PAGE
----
Buying REO property or a foreclosure in Olympia?
Smart consumers will turn to a seasoned pro when considering a foreclosed property.
What's an REO?
"REO" or Real Estate Owned are properties which have been through foreclosure and are presently possessed by the bank or mortgage company. This is not the same as a property up for foreclosure auction.
When buying a property during a foreclosure sale, you must pay at least the loan balance plus any interest and other fees amassed during the foreclosure process. You must also be willing to pay with cash in hand. Finally, you'll receive the property totally as is. That may include standing liens and even current occupants that may require removal.
A bank-owned property, by contrast, is a much neater and attractive option. The REO property was unable to find a buyer during foreclosure auction. Now the lender owns it. The lender will see to the removal of tax liens, evict occupants if needed and generally arrange for the issuance of a title insurance policy to the buyer at closing.
Note that REOs may be exempt from standard disclosure requirements.
For instance, in California, banks are exempt from giving a Transfer Disclosure Statement,
a document that usually requires sellers to disclose any defects they are aware of.
By hiring Weichert Reynolds Real Estate, you can rest assured knowing all parties are fulfilling Washington state disclosure requirements.
Am I guaranteed a good deal when purchasing an REO property in Olympia?
It's occasionally presumed that any foreclosure must be a good deal and a chance for guaranteed profit. This isn't necessarily the case. You have to be very careful about buying a repossession if your intent is to make a profit. Even though the bank is usually anxious to offload it promptly, they are also motivated to minimize any losses.
Look closely at the listing and sales prices of competing homes in the neighborhood when making an offer on an REO. And factor in any repairs or remodeling necessary to prepare the house for resale or moving in.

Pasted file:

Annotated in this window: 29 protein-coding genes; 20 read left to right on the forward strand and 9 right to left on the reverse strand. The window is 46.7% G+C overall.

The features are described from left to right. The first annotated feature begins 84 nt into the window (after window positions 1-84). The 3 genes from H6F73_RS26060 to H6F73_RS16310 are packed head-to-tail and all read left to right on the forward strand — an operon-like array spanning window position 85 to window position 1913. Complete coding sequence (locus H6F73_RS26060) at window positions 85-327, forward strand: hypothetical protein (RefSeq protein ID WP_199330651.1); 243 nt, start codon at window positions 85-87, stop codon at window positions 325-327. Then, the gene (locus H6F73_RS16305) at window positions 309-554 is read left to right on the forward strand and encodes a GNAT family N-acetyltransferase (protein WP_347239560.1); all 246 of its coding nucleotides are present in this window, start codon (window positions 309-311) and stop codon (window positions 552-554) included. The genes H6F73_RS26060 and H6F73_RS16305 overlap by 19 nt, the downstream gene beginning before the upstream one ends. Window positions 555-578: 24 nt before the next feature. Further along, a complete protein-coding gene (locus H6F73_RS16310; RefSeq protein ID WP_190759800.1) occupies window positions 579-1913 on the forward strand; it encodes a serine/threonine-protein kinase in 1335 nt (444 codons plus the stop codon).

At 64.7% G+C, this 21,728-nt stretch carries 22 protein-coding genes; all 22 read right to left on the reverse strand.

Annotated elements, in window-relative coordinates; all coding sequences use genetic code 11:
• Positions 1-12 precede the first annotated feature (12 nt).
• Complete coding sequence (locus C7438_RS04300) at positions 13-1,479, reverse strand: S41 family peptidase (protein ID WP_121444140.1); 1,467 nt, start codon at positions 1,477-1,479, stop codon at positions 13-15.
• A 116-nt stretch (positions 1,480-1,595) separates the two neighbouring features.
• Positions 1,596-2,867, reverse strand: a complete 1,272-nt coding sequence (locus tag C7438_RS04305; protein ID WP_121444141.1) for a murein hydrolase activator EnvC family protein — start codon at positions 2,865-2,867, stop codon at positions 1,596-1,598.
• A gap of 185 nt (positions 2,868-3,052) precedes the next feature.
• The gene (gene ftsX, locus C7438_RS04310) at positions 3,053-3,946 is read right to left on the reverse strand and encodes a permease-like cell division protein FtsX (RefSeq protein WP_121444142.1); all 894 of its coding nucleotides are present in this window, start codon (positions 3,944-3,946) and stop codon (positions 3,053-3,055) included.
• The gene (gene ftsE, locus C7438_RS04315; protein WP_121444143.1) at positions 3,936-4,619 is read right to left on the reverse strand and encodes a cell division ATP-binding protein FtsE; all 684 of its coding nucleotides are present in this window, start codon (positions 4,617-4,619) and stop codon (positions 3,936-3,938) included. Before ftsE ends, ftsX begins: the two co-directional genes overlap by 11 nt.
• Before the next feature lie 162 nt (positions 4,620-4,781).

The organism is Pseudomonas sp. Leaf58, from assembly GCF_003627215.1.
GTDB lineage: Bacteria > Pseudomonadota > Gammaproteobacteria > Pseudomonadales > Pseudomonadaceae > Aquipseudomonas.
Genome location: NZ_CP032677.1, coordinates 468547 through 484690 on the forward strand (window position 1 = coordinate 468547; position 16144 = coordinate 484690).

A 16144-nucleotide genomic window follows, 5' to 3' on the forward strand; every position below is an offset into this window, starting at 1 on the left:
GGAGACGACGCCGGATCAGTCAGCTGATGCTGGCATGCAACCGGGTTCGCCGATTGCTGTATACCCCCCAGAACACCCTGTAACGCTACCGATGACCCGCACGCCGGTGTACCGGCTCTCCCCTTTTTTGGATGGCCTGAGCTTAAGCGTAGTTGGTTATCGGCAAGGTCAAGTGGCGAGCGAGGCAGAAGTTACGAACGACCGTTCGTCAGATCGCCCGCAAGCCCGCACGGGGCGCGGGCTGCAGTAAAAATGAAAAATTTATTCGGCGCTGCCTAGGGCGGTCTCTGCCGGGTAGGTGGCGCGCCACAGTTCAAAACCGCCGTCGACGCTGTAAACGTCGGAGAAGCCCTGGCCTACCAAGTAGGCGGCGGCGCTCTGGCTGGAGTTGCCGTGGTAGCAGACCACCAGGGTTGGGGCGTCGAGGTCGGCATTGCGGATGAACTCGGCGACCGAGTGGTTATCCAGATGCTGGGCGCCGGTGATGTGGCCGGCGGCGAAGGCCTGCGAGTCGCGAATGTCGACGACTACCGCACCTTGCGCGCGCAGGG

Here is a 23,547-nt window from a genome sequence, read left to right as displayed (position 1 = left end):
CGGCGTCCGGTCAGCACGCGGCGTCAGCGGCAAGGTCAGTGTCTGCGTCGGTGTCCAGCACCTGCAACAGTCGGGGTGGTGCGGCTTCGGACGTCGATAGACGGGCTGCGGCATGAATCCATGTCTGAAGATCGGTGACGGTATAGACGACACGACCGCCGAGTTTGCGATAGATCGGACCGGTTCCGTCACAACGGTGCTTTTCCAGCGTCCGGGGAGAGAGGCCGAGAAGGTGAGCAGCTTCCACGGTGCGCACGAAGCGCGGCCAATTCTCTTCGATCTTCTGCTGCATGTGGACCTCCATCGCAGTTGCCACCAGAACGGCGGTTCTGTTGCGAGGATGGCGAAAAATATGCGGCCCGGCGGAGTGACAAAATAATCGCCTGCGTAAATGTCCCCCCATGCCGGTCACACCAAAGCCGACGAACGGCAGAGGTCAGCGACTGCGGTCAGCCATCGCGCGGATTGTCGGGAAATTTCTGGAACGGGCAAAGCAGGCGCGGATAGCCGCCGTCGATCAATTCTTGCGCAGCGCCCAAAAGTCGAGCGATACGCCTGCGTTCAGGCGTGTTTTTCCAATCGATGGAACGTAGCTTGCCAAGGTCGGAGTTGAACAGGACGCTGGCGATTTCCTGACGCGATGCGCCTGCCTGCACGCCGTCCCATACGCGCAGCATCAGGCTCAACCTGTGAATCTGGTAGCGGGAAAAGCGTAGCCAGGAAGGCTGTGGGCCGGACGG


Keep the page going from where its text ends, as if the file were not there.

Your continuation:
There are bargains with potential to make money, and many people do very well buying foreclosures. But, there are also many REOs that are not good buys and not likely to turn a profit.
Prepared to make an offer?
Most banks have staff dedicated to REO that you'll work with when buying REO property from them. Typically the REO department will use a listing agent to get their REO properties listed on the local MLS.
Prior to making your offer, you'll want to contact either the listing agent or REO department at the bank and find out as much as you can about their knowledge regarding the condition of the property and what their process is for taking offers. Since banks most commonly sell REO properties "as is", you'll want to be sure and include an inspection contingency in your offer that gives you time to check for unseen damage and retract the offer if you find it.
As with making any offer on real estate, providing documentation of your ability to pay may make your offer more attractive, such as a pre-approval letter from a lender.
Once you've made your offer, it's customary for the bank to respond with a counter offer. From there it will be your choice whether to accept their counter, or offer a counter to the counter offer.
Realize, you'll be contending with a process that usually involves a group of people at the bank, and they don't work evenings or weekends. It's not unusual for there to be days or even weeks of negotiating back and forth.